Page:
Disjointed’s Kathy Bates on new Netflix comedy, the medicinal benefits of cannabis and American Horror Story
Back in 2012, Kathy Bates lit up a cigar, spat out some salty zingers and won an Emmy for her guest role as the ghost of Charlie Harper in Two and a Half Men, the CBS sitcom co-created by Chuck Lorre. Now she’s lighting up again – only this time it’s a reefer – as Ruth Whitefeather Feldman, the owner of a Southern California medical marijuana dispensary in Disjointed, Lorre’s new Netflix comedy. Ruth wants to rail against The Man; Travis wants to grow their shop into the Walmart of cannabis. When Bates went through breast cancer, she says marijuana really helped her with pain relief. Originally, when I was going through breast cancer, my oncologist prescribed some, because my recovery was painful and the marijuana was a tremendous help. Kathy Bates as the ghost of Charlie Harper in ‘Two and a Half Men’. You see how it’s helping people like the partner of our cannabis consultant, who has cerebral palsy, or the Gridiron Cannabis Coalition, a group of football players I met who were suffering from different head injuries and it helped them tremendously. Q: You aren’t doing ‘American Horror Story’ this season, but you’ve credited Ryan Murphy with reviving your career. I was diagnosed with breast cancer and I felt that, well, maybe I’m done here. This little kid inside me that loves to dress up and pretend, that I thought was done for, just came to life again.
While men are overflowing in the stoner comedy genre, the female stoner remains ever elusive. Pull the name of any stoner film out of a hat, and you’ll find this to be true: Up in Smoke, Pineapple Express, Harold and Kumar, Half Baked, Dude Where’s My Car, Jay and Silent Bob Strike Back-the list goes on. Via GIPHY.If a woman is seen in a stoner movie at all, it’s usually as the level-headed, semi-prudish adult responsible for reigning in their goofy male counterpart who just wants to smoke weed and have fun. According to some reports, women actually smoke more weed than men-and can generally out-smoke them too. Female stoners rarely get the chance to see themselves as protagonists on the big screen. On television, women have been making strides in the stoner genre with shows like Weeds, Mary + Jane, and to some extent Broad City. We’ve yet to see a pair of goofy, stoner, female friends getting unnecessarily high then going on an outlandish comedic adventure to get fast food, or whatever. If you’re a female stoner, you’ve likely seen very few portrayals of yourself on the big screen. The lack of female stoner movies is but one small component of a massive representational bias in the film industry. It’s time to finally put those two things together-weed smoking women and comedy-on the big screen for stoned women, and men, everywhere to enjoy.
420: Comedy Central’s Pot-filled Programing with Broad City Season Finale and Time Traveling Bong Premiere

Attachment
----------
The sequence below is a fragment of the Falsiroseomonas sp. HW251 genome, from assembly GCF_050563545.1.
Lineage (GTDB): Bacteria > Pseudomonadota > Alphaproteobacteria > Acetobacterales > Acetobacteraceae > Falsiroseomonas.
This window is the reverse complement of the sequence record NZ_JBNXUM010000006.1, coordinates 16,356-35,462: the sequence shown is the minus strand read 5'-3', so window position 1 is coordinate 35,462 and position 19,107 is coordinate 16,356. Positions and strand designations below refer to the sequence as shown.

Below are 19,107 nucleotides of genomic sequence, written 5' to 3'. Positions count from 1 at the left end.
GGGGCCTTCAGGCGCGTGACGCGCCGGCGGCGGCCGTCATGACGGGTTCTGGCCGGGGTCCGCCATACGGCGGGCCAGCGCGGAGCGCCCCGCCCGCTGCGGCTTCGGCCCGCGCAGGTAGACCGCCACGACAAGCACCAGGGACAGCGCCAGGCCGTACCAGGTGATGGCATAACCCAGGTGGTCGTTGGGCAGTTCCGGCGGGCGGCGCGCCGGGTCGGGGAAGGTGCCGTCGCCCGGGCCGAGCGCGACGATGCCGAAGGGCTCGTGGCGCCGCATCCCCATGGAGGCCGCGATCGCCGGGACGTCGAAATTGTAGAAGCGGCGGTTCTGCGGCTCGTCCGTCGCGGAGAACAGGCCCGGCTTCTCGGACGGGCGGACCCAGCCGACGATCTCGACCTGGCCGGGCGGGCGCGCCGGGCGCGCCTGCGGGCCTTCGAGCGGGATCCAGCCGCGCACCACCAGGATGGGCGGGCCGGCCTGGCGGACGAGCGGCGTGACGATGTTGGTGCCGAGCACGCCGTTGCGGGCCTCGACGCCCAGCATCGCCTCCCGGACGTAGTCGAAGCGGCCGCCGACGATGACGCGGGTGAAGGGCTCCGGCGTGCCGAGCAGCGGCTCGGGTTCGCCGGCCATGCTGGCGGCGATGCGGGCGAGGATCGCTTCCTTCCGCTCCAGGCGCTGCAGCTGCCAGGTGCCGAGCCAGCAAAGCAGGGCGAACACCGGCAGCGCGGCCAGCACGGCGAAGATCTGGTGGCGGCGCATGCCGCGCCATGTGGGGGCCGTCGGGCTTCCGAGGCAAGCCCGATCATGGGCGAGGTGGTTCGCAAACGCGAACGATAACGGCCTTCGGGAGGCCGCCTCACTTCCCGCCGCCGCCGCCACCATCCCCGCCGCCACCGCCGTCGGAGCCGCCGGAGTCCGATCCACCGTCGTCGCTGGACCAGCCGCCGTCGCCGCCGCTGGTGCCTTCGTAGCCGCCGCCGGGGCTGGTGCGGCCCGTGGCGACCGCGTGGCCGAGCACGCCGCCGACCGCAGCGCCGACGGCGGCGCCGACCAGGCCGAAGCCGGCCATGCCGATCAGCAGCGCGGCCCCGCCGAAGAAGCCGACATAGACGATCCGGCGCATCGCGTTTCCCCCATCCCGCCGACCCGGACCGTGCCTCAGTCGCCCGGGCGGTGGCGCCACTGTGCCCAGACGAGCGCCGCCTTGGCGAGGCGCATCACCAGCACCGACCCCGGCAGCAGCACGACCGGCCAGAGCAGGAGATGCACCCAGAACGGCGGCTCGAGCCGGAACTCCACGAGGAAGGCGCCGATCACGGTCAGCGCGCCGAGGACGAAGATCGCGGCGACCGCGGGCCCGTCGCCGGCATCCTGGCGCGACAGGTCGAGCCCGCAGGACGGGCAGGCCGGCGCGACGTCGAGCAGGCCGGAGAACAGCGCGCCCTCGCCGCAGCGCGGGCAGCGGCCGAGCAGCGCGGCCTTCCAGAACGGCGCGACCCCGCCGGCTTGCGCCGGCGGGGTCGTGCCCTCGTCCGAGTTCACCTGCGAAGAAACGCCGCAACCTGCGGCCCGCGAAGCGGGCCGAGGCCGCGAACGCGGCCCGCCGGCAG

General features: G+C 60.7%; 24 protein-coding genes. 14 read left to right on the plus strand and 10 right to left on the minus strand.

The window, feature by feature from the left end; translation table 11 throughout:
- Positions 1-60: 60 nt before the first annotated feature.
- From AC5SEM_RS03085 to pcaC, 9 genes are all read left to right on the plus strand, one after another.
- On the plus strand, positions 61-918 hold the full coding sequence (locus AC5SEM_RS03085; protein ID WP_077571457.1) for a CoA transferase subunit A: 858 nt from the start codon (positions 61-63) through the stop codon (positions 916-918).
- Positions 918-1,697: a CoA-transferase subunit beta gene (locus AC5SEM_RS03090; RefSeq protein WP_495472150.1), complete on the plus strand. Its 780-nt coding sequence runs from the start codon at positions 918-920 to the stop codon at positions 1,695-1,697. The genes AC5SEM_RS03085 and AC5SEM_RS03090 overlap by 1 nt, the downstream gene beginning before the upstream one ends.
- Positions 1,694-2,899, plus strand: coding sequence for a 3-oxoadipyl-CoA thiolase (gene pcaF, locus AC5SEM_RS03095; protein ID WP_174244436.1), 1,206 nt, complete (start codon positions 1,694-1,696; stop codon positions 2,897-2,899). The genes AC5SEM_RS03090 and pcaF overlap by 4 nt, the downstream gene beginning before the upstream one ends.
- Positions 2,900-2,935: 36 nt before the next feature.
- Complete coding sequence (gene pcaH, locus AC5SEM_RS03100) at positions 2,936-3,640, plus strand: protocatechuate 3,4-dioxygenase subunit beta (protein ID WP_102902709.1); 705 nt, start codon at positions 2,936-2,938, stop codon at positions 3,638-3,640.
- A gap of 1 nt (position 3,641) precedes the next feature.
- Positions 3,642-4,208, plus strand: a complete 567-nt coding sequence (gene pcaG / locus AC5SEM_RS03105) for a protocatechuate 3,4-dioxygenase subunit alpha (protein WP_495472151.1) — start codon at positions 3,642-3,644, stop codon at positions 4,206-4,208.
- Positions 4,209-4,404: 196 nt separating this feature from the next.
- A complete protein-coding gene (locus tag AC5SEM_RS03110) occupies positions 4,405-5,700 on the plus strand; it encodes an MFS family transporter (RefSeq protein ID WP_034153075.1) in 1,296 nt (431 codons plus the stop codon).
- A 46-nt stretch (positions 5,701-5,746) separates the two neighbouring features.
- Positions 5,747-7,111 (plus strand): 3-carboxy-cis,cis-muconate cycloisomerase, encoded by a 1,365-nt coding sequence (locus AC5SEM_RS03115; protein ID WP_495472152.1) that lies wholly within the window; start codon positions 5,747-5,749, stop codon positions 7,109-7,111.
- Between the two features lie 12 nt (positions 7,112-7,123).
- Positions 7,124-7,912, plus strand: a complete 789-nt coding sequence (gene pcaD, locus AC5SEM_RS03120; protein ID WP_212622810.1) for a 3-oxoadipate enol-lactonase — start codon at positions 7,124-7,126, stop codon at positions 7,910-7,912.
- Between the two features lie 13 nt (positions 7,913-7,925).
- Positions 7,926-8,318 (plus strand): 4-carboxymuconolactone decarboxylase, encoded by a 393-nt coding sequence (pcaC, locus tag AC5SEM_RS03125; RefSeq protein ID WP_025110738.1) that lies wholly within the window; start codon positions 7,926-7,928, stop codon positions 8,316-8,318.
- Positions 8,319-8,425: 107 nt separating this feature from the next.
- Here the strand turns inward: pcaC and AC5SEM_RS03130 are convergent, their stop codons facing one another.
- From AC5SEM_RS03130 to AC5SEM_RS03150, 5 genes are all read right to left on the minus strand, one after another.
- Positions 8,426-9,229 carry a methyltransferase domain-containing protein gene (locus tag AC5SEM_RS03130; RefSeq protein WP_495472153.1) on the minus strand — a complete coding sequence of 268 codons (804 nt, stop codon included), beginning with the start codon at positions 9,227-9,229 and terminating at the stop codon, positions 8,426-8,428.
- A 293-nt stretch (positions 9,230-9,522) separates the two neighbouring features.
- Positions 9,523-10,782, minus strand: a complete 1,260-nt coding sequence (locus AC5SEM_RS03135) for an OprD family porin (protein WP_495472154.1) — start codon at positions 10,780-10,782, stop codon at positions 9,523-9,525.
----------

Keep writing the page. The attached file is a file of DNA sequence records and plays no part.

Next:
This 4/20 is a particularly epic one for the Broad City. Squad. Tonight marks the season 3 finale for Broad City., capping a season full of weed induced antics. Immediately following is the premiere of Time Traveling Bong., a history-trotting comedy starring Paul W. Downs. A time traveling bong, making for one kushy hour of television courtesy of Comedy Central. Broad City.’s Abbi and Ilana have been through some tribulations this season, with the finale finding the BFFs escaping NYC and on a trek to Israel. How Abbi and Ilana come out the other end of a season filled with break-ups, breakdowns, and Hillary Clinton has yet to be determined, but if their current arc is any indicator of what’s to come, Glazer and Jacobson. Time Traveling Bong was created and written by Glazer, Downs, and Lucia Aniello. The show centers around Jeff and Sharee, two bored stoners who find themselves in possession of a bong that allows them to travel to the past, giving new meaning to #hightimes. In honor of Comedy Central’s night of pot-filled programming we revisit three of Broad City.’s finer marijuana moments of the season for your 4/20 pleasure. Opening montage split screen of Abbi and Ilana going about their daily bathroom business, which consists of smoking spliffs in the tub and hitting bongs on the pot.
Best Stoner Comedy Movies
The stoner comedy genre has always been a voice on political times – perhaps an apathetic, lackadaisical voice, yet nonetheless, a voice. These films have plenty to offer stoned and non-stoned viewers alike. In the counterculture of the late ’70s, they set the tone for the rest of the stoner comedy genre to follow suit. As they bumble and swerve their way down the road, discussing inanities and fleeing cops, they influence entire generations of future stoners, and stoner films, to come. In a word, he became the symbol of the ’80s stoner. One of the few stoner comedies that does not revolve around marijuana, this 1989 film follows perpetual slackers Bill and Ted as they travel through time to learn about history for a high school history presentation. The film refueled the stoner comedy genre of the ’90s by first introducing the world to Matthew McConaughey as party fiend David Wooderson. By showing us the truth in suburban, middle-class banality – heavily influenced by stoner culture – Kevin Smith was able to launch his career with this low-budget classic. In the first film of this series, we follow unemployed stoners Smokey and Craig for the duration of a day as they smoke their entire stash and have to figure out a plot to pay back the money to their dealer. It also became the genre’s archetype for stoner buddy films made over the past 10 years.